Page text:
My aria/drum song culminated in a short film- The Earth Sings, which shares the aria transformed into a traditional song, and is part of the digital offering ‘Mother’. My immense gratitude goes to my cousin and sacred sister, Lindsay Delarode, for her  mentorship and collaboration on this vision.

‘Mother’, as a collective film project ,was shared in October of 2021 at The Belfry with many of the artists in the house.  My short film will be shared next with other video elements and songs, to show my work in progress, as part of the ‘Weesageechak Begins to Dance Festival 34 ‘https://www.nativeearth.ca/weesageechak/ in November of 2021.

I am continuing to vision this piece of reclamation of my lost culture and heritage, as an urban Indigenous Metis, and look forward to sharing its continued evolution as a digital and theatrical piece.

Johnny Aitken

Johnny Aitken is an actor, scriptwriter, writer, carver, filmmaker, educator and activist. Johnny’s mixed
ancestry includes Coast Salish, Scottish, Haida and Hawaiian. Johnny, self identifies as a gay 2Spirit
First Nations Interdisciplinary Artist.

As a wood carver, Johnny’s highlight has been carving a twenty-foot figure called a Honouring Figure
which is based on a traditional Coast Salish Welcome Figure.
Johnny’s love of performing on stage began while dancing with Lynda Raino back in the 1980s in
Victoria B.C.

Current projects include, the touring potential of a theatre production titled the Gift. The Gift is
based on Johnny’s challenging childhood and overcoming severe adversity. Johnny is currently
co-writing a series of children’s books with his friend Jess Willows which has a focus on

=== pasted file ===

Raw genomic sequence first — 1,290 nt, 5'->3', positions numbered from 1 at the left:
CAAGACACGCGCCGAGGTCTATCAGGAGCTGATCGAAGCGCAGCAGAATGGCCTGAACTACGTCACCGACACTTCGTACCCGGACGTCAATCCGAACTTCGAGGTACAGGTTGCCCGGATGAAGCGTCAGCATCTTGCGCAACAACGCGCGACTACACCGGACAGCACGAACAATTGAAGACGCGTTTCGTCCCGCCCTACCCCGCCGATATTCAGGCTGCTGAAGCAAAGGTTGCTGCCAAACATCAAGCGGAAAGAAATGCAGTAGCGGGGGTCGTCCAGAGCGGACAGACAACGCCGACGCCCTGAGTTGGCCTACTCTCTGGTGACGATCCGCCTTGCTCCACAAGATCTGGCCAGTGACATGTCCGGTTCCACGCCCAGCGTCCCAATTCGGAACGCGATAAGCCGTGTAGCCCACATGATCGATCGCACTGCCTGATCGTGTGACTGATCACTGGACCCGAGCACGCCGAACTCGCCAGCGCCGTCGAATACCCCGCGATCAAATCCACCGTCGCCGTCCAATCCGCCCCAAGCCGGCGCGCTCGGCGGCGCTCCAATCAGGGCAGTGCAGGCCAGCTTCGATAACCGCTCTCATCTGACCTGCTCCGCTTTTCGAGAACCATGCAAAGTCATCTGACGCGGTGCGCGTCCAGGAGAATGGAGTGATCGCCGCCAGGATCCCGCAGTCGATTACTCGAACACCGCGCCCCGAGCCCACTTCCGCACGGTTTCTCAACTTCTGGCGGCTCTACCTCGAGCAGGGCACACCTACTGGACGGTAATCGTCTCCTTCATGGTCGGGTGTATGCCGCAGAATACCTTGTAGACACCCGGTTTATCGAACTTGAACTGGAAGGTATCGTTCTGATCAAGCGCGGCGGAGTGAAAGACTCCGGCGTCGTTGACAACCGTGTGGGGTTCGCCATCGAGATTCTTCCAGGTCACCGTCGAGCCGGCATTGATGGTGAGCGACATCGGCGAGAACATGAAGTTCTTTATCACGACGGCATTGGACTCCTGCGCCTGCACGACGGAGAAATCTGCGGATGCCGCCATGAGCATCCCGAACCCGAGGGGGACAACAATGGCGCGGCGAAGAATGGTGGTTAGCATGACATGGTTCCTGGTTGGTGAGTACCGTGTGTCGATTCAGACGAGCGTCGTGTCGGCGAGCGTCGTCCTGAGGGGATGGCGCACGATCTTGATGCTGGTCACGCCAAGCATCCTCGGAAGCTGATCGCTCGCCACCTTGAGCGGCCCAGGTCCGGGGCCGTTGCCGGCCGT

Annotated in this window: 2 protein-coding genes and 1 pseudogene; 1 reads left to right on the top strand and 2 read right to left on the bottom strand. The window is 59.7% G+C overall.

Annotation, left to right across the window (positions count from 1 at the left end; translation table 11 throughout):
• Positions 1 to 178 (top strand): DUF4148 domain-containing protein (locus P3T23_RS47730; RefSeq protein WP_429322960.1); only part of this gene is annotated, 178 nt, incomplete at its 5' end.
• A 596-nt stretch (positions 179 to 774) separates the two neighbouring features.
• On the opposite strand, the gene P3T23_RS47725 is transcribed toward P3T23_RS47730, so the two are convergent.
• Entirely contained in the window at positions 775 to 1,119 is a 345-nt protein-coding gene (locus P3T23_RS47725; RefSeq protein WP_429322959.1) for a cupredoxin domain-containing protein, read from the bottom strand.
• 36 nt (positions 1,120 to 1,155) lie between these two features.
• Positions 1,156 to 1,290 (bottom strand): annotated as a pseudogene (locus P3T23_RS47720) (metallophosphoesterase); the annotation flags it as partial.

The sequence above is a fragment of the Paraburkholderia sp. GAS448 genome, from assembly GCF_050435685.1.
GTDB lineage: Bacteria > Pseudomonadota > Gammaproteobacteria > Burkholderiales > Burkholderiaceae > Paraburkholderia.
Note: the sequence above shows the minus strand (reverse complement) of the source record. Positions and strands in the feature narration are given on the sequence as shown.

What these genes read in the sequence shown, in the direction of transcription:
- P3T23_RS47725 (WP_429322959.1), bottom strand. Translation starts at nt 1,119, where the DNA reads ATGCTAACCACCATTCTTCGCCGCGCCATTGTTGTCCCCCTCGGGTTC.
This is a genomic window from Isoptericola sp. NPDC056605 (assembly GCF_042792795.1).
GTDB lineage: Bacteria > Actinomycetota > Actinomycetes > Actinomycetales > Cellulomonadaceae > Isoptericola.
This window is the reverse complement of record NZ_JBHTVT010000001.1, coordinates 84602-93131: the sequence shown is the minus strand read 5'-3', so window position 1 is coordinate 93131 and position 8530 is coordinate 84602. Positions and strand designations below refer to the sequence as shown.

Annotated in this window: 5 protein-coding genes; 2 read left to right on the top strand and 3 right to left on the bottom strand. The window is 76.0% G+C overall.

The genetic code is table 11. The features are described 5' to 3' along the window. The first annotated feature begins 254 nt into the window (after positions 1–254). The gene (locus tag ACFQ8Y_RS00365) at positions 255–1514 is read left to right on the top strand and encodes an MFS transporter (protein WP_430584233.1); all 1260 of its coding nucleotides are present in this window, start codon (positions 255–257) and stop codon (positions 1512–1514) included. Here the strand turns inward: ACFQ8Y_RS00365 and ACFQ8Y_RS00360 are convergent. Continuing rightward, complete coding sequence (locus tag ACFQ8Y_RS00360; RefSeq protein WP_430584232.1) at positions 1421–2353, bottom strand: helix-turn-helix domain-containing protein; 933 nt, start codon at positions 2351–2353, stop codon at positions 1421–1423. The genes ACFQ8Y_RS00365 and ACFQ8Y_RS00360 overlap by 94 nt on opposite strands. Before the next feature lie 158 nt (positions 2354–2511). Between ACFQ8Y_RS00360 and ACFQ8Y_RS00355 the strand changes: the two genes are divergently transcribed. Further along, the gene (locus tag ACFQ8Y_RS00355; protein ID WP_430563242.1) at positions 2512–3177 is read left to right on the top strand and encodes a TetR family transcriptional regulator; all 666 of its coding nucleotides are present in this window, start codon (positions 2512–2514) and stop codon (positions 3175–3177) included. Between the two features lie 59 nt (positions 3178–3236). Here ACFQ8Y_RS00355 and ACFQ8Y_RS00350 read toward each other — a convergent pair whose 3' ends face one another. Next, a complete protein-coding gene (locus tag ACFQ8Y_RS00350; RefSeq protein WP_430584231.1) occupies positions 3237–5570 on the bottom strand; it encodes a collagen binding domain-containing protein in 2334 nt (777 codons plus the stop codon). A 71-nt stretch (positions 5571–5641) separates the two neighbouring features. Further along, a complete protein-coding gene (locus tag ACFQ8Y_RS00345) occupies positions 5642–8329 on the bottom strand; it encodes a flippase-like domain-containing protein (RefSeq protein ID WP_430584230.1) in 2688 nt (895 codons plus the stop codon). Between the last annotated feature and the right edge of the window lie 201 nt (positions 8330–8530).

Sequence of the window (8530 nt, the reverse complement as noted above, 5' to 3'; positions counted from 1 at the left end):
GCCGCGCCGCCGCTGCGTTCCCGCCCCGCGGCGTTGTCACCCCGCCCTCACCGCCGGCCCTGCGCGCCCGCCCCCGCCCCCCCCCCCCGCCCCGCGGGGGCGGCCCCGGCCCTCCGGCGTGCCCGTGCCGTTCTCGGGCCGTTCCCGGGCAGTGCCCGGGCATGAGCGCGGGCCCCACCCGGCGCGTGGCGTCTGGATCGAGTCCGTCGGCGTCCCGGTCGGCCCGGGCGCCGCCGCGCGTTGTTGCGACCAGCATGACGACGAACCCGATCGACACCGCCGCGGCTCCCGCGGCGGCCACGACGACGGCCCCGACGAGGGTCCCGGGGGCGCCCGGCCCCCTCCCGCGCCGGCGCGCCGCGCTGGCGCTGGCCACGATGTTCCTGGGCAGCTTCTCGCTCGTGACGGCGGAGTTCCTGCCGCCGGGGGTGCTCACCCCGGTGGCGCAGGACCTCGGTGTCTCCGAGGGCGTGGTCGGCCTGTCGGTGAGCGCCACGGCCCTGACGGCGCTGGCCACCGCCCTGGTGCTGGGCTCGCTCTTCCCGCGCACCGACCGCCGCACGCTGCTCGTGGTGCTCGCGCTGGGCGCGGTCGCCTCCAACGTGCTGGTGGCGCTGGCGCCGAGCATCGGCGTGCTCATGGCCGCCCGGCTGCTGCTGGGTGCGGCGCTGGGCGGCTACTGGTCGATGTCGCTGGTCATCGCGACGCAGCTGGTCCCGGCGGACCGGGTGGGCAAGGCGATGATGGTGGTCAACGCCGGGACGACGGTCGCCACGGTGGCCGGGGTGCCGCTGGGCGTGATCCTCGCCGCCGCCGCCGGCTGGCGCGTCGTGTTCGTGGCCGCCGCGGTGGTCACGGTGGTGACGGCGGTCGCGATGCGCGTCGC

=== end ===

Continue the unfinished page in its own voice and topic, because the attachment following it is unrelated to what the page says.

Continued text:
reconciliation and friendship. He is also of writing his first novel which explores his complicated
mixed lineage titled “Mixed-up!”.

Johnny also has an interest in heightening awareness on the topic of the disproportionate
number of missing and or murdered Indigenous women, girls, trans and 2spirit folks in Canada.
On this topic, he is currently working on his second short video utilizing the theme of ReDress
which was started by Jaime Black, Metis artist.

Johnny’s latest endeavor, “Fumbling towards Reconciliation”; is a project in collaboration with
Marie Weeks, a member of the Settler community. “Fumbling towards Reconciliation” explores
the possible ways for non-Indigenous people to work alongside Indigenous people towards
reconciliation.

Johnny considers himself a cross cultural bridge builder, a lifetime occupation he takes very
seriously with a lot of humour!

Rene Meshake

An Ojibwe funky elder, visual and performing artist, award-winning author, storyteller, flute player, new media artist and a Recipient of Queen Elizabeth II’s Diamond Jubilee Medal. He works to fuse Ojibwe and English words into his stories, poetry and spoken word performances, Rene communicates his Ojibwe spiritual heritage to the contemporary world. He was born in the railway town of Nakina in Northwestern Ontario and was raised by his Okomissan grandmother. His education includes: Anishinaabe oral tradition, language, arts and culture. Rene has a diploma in Graphic Design from Sheridan College and a certificate in Creative Writing from the Humber School for Writers. Rene’s body of artwork, stories and his flute improvisations create a strong, expressive, and entertaining presentation for an ever-increasing audience. He also has an active on-line and performing presence as a Funky-Elder and his 'virtual' band, The Firebolt Ensemble.

Rene Meshake Website